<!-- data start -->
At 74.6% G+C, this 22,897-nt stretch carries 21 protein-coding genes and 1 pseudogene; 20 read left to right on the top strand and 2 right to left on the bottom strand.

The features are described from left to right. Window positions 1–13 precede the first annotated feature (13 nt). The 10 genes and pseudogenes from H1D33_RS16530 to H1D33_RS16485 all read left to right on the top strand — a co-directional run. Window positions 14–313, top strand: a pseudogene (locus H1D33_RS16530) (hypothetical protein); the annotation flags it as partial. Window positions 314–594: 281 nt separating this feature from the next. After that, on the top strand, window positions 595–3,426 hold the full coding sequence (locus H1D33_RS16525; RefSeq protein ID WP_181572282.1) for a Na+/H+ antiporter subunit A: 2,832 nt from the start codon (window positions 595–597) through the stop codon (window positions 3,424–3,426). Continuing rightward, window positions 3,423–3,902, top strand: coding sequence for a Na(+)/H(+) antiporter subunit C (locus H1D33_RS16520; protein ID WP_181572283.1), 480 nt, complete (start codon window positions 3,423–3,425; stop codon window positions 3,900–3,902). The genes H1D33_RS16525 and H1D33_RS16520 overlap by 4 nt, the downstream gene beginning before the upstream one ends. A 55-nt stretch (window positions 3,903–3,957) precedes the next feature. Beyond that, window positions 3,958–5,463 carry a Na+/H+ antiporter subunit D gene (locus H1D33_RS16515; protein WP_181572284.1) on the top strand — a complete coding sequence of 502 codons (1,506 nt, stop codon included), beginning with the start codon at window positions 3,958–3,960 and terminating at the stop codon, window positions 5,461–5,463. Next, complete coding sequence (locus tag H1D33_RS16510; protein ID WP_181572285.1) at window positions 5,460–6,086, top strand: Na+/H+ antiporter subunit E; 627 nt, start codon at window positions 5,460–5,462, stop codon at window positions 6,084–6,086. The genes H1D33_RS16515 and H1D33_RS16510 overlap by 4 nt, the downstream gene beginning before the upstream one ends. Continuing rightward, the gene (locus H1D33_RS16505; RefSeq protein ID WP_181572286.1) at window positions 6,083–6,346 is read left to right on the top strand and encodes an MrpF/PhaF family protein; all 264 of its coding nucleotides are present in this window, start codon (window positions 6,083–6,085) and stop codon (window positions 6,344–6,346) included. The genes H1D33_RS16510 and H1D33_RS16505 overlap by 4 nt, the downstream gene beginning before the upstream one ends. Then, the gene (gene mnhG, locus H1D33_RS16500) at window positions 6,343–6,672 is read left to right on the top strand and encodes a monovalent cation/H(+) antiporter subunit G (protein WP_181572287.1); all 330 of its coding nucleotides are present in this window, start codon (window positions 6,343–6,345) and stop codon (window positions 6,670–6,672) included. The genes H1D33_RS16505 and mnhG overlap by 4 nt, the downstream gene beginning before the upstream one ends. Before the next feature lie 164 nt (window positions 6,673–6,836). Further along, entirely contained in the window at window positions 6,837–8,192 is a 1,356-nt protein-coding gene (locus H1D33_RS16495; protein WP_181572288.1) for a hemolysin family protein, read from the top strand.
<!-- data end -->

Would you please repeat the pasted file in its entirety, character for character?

At 74.6% G+C, this 22,897-nt stretch carries 21 protein-coding genes and 1 pseudogene; 20 read left to right on the top strand and 2 right to left on the bottom strand.

The features are described from left to right. Window positions 1–13 precede the first annotated feature (13 nt). The 10 genes and pseudogenes from H1D33_RS16530 to H1D33_RS16485 all read left to right on the top strand — a co-directional run. Window positions 14–313, top strand: a pseudogene (locus H1D33_RS16530) (hypothetical protein); the annotation flags it as partial. Window positions 314–594: 281 nt separating this feature from the next. After that, on the top strand, window positions 595–3,426 hold the full coding sequence (locus H1D33_RS16525; RefSeq protein ID WP_181572282.1) for a Na+/H+ antiporter subunit A: 2,832 nt from the start codon (window positions 595–597) through the stop codon (window positions 3,424–3,426). Continuing rightward, window positions 3,423–3,902, top strand: coding sequence for a Na(+)/H(+) antiporter subunit C (locus H1D33_RS16520; protein ID WP_181572283.1), 480 nt, complete (start codon window positions 3,423–3,425; stop codon window positions 3,900–3,902). The genes H1D33_RS16525 and H1D33_RS16520 overlap by 4 nt, the downstream gene beginning before the upstream one ends. A 55-nt stretch (window positions 3,903–3,957) precedes the next feature. Beyond that, window positions 3,958–5,463 carry a Na+/H+ antiporter subunit D gene (locus H1D33_RS16515; protein WP_181572284.1) on the top strand — a complete coding sequence of 502 codons (1,506 nt, stop codon included), beginning with the start codon at window positions 3,958–3,960 and terminating at the stop codon, window positions 5,461–5,463. Next, complete coding sequence (locus tag H1D33_RS16510; protein ID WP_181572285.1) at window positions 5,460–6,086, top strand: Na+/H+ antiporter subunit E; 627 nt, start codon at window positions 5,460–5,462, stop codon at window positions 6,084–6,086. The genes H1D33_RS16515 and H1D33_RS16510 overlap by 4 nt, the downstream gene beginning before the upstream one ends. Continuing rightward, the gene (locus H1D33_RS16505; RefSeq protein ID WP_181572286.1) at window positions 6,083–6,346 is read left to right on the top strand and encodes an MrpF/PhaF family protein; all 264 of its coding nucleotides are present in this window, start codon (window positions 6,083–6,085) and stop codon (window positions 6,344–6,346) included. The genes H1D33_RS16510 and H1D33_RS16505 overlap by 4 nt, the downstream gene beginning before the upstream one ends. Then, the gene (gene mnhG, locus H1D33_RS16500) at window positions 6,343–6,672 is read left to right on the top strand and encodes a monovalent cation/H(+) antiporter subunit G (protein WP_181572287.1); all 330 of its coding nucleotides are present in this window, start codon (window positions 6,343–6,345) and stop codon (window positions 6,670–6,672) included. The genes H1D33_RS16505 and mnhG overlap by 4 nt, the downstream gene beginning before the upstream one ends. Before the next feature lie 164 nt (window positions 6,673–6,836). Further along, entirely contained in the window at window positions 6,837–8,192 is a 1,356-nt protein-coding gene (locus H1D33_RS16495; protein WP_181572288.1) for a hemolysin family protein, read from the top strand.